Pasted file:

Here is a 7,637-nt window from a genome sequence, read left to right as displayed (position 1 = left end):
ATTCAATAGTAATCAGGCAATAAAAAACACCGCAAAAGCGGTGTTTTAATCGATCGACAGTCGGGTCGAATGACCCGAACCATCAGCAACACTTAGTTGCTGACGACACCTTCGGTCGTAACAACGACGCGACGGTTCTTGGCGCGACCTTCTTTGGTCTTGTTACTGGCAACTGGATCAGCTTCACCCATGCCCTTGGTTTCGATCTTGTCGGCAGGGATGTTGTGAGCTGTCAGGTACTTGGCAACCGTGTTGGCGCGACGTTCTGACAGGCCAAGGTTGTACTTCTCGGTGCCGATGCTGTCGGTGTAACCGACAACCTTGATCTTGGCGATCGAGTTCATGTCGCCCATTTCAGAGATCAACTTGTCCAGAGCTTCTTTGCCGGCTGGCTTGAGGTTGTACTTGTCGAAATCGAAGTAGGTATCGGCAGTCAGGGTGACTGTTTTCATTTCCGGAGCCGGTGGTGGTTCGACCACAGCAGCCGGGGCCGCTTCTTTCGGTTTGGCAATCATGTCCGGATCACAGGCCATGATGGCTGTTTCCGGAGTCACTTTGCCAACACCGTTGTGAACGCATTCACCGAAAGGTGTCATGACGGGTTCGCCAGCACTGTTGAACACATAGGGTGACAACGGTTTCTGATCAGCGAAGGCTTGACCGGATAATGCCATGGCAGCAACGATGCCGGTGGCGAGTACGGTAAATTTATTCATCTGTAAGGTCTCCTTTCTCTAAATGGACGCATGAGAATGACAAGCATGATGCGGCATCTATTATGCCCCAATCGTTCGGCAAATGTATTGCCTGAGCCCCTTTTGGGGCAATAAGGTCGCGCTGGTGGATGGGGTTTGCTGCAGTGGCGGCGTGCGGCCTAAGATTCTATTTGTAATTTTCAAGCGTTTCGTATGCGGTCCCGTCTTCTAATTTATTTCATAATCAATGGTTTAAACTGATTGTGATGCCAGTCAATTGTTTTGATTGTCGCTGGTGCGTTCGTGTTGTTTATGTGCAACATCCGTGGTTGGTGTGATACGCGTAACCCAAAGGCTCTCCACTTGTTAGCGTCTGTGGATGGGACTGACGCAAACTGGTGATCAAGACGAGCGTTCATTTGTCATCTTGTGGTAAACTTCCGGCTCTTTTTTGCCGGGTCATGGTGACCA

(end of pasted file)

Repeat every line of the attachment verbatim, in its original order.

Here is a 7,637-nt window from a genome sequence, read left to right as displayed (position 1 = left end):
ATTCAATAGTAATCAGGCAATAAAAAACACCGCAAAAGCGGTGTTTTAATCGATCGACAGTCGGGTCGAATGACCCGAACCATCAGCAACACTTAGTTGCTGACGACACCTTCGGTCGTAACAACGACGCGACGGTTCTTGGCGCGACCTTCTTTGGTCTTGTTACTGGCAACTGGATCAGCTTCACCCATGCCCTTGGTTTCGATCTTGTCGGCAGGGATGTTGTGAGCTGTCAGGTACTTGGCAACCGTGTTGGCGCGACGTTCTGACAGGCCAAGGTTGTACTTCTCGGTGCCGATGCTGTCGGTGTAACCGACAACCTTGATCTTGGCGATCGAGTTCATGTCGCCCATTTCAGAGATCAACTTGTCCAGAGCTTCTTTGCCGGCTGGCTTGAGGTTGTACTTGTCGAAATCGAAGTAGGTATCGGCAGTCAGGGTGACTGTTTTCATTTCCGGAGCCGGTGGTGGTTCGACCACAGCAGCCGGGGCCGCTTCTTTCGGTTTGGCAATCATGTCCGGATCACAGGCCATGATGGCTGTTTCCGGAGTCACTTTGCCAACACCGTTGTGAACGCATTCACCGAAAGGTGTCATGACGGGTTCGCCAGCACTGTTGAACACATAGGGTGACAACGGTTTCTGATCAGCGAAGGCTTGACCGGATAATGCCATGGCAGCAACGATGCCGGTGGCGAGTACGGTAAATTTATTCATCTGTAAGGTCTCCTTTCTCTAAATGGACGCATGAGAATGACAAGCATGATGCGGCATCTATTATGCCCCAATCGTTCGGCAAATGTATTGCCTGAGCCCCTTTTGGGGCAATAAGGTCGCGCTGGTGGATGGGGTTTGCTGCAGTGGCGGCGTGCGGCCTAAGATTCTATTTGTAATTTTCAAGCGTTTCGTATGCGGTCCCGTCTTCTAATTTATTTCATAATCAATGGTTTAAACTGATTGTGATGCCAGTCAATTGTTTTGATTGTCGCTGGTGCGTTCGTGTTGTTTATGTGCAACATCCGTGGTTGGTGTGATACGCGTAACCCAAAGGCTCTCCACTTGTTAGCGTCTGTGGATGGGACTGACGCAAACTGGTGATCAAGACGAGCGTTCATTTGTCATCTTGTGGTAAACTTCCGGCTCTTTTTTGCCGGGTCATGGTGACCA